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The poster above shows a re-imagined take on two artworks by Joseph Wright of Derby (1734-1797),  'An Experiment on a Bird in the Air Pump' and 'A Philosopher Lecturing on the Orrery'. These two artworks consecutively show a philosopher demonstrating how an air pump works by sucking out the air from a glass container in which a bird is trapped, and a philosopher lecturing on our universe using a metal orrey. In both of the artworks Joseph Wright tried to capture the 'curiosity' of human kind toward the unknown of nature through science. Artist and science historian Argha Manna re-imagines the artwork by demonstrating a female protagonist who frees the bird instead of caging it, representing a modern approach to science. The art also shows astronomers, philosophers, thinkers, and writers of multiple genders and sexualities. The children are seen interacting with a few of them and are fascinated with the science around them. A stark contrast to the original ( An Experiment on a Bird in the Air Pump ) by Joseph Wright, where the children are terrified by the scientific demonstration. 

Curiosity in Research and Practice

Curiosity is the drive to learn and seek new experiences. It is frequently sparked by awe or ambiguity and can lead to the discovery of new ideas, knowledge, and new opportunities. It is a powerful motivator for people to seek new knowledge or experiences to widen their perspectives. Being inquisitive pushes people to think outside the box and consider alternative viewpoints, which can improve creativity and problem-solving abilities. Because learning and discovery may be inherently satisfying, curiosity can also be a source of pleasure and contentment.

Curiosity is a fundamental human drive that motivates individuals to seek new information and experiences. Two decades of research on curiosity have highlighted the need to explore, question, and motivate children’s curiosity to make them more critically reflective and build their desire for intellectual search. Research outcomes have shown that curiosity is strongly linked to improved learning outcomes, as curious individuals are likelier to engage with and retain information (Loewenstein, 1994; Kang et al., 2009).

In addition, fostering curiosity in the workplace has been linked to increased creativity, innovation, and problem-solving skills, resulting in improved performance and productivity (Litman et al., 2005; Hennessey & Amabile, 2010). It has been found to stimulate cognitive processes, such as divergent thinking and information search, associated with creative problem-solving and innovation. In particular, individuals with a high level of curiosity tend to ask more questions, experiment with new approaches, and take more risks, which can lead to innovative solutions. Curiosity has also been linked to greater resilience in uncertainty, which is a key factor in the innovation process.

Curiosity as a tool can play a vital role in school education, and research has shown that curiosity enhances learning and retention of information. Policy reform for educational frameworks is currently exploring the possibility of using curiosity in the classrooms to improve learning outcomes. This exciting development offers practitioners new insights into leveraging curiosity to optimize educational outcomes for both students and teachers.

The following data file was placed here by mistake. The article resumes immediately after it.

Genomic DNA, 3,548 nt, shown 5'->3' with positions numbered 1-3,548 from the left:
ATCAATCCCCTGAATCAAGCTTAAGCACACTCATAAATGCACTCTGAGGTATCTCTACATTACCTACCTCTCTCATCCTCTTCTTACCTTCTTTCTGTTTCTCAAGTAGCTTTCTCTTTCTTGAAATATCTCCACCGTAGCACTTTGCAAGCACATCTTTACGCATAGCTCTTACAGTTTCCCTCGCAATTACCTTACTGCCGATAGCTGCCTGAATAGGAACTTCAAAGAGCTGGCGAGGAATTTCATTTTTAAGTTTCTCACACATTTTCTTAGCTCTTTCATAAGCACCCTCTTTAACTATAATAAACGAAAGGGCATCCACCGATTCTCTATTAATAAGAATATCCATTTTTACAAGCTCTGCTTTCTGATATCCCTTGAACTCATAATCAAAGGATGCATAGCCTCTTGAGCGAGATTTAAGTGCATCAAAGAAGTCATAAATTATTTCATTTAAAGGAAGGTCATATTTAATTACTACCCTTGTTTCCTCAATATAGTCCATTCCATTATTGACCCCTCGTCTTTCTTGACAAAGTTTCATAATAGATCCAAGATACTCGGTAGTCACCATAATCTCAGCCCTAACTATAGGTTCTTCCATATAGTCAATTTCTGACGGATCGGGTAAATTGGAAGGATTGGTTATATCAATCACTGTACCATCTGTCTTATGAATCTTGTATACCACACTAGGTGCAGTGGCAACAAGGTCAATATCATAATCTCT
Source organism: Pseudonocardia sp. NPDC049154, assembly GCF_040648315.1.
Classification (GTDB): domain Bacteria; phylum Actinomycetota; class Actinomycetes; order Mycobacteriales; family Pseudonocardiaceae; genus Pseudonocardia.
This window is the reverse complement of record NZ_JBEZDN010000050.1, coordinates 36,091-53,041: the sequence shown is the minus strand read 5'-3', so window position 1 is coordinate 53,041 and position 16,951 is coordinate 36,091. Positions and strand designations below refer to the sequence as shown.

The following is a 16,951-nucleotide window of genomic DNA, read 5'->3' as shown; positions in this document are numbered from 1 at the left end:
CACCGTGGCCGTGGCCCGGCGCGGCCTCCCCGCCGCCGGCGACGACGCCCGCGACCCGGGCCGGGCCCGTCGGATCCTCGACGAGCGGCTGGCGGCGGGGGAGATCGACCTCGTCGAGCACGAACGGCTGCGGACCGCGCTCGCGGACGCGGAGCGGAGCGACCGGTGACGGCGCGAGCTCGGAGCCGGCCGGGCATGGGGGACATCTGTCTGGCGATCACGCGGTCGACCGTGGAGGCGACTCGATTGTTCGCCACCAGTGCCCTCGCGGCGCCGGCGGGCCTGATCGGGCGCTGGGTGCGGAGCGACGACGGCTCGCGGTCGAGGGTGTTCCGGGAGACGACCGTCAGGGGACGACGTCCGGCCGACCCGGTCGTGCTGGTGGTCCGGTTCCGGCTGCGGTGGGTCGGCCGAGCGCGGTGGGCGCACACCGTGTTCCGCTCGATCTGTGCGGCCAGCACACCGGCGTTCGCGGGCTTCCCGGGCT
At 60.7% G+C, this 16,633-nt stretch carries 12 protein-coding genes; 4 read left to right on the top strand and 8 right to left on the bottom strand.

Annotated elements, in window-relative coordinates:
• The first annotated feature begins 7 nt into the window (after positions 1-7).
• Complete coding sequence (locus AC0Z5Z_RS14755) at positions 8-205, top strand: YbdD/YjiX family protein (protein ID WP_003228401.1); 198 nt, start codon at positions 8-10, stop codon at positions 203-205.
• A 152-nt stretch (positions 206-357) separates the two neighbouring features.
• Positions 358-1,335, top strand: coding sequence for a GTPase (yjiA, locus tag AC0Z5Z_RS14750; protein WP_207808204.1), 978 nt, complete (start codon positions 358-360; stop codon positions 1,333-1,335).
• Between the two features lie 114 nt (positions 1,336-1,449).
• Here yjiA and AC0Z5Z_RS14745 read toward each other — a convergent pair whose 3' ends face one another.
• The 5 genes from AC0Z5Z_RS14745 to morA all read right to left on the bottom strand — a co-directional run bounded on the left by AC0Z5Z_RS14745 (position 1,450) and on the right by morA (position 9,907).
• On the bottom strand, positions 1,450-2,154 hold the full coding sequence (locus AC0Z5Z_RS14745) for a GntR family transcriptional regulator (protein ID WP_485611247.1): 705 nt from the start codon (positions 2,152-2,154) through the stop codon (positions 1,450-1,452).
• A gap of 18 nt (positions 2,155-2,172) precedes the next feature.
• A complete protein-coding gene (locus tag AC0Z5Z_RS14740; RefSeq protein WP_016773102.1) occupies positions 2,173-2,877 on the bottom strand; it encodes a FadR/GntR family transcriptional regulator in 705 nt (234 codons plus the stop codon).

​Promoting a culture of curiosity in schools and organizations is crucial to encourage exploration, experimentation, and learning. Understanding the mechanisms of curiosity informs pedagogy and workplace practices, allowing for designing tailored interventions that promote engagement, retention, and learning. By nurturing curiosity in these contexts, we explore how to foster interest in learning novel information that can persist throughout an individual's lifetime.

Important dates

Abstract submission is now closed.

Selected abstracts notified by: 20 July 2023
Submission of the full poster: 25 July 2023

Registration fee


School Students: 1000 INR

College Students / Education Professionals: 2000 INR
School Teacher / Principal / Director: 2000 INR
Faculty and Academic Professionals: 3000 INR
Industry / Business Professionals: 5000 INR


The fee includes conference materials, access to conference events, snacks, and lunch.

Highlights of the conference


Exhibition for practicing professionals

We invite practicing professionals to showcase their products and brands at the conference exhibit for our upcoming Curiosity Conference! This conference is a unique opportunity to showcase the product and services to researchers, educators, policymakers, and like-minded practicing professionals. This conference is a hub of innovation, bringing together the brightest minds in research and industry to discuss the latest advancements and discoveries. The exhibition will allow you to introduce your products and services to potential collaborators, customers, and partners and share their expertise with others in the field. Click below to book an exhibition space.

Submit Abstract

Scope of the conference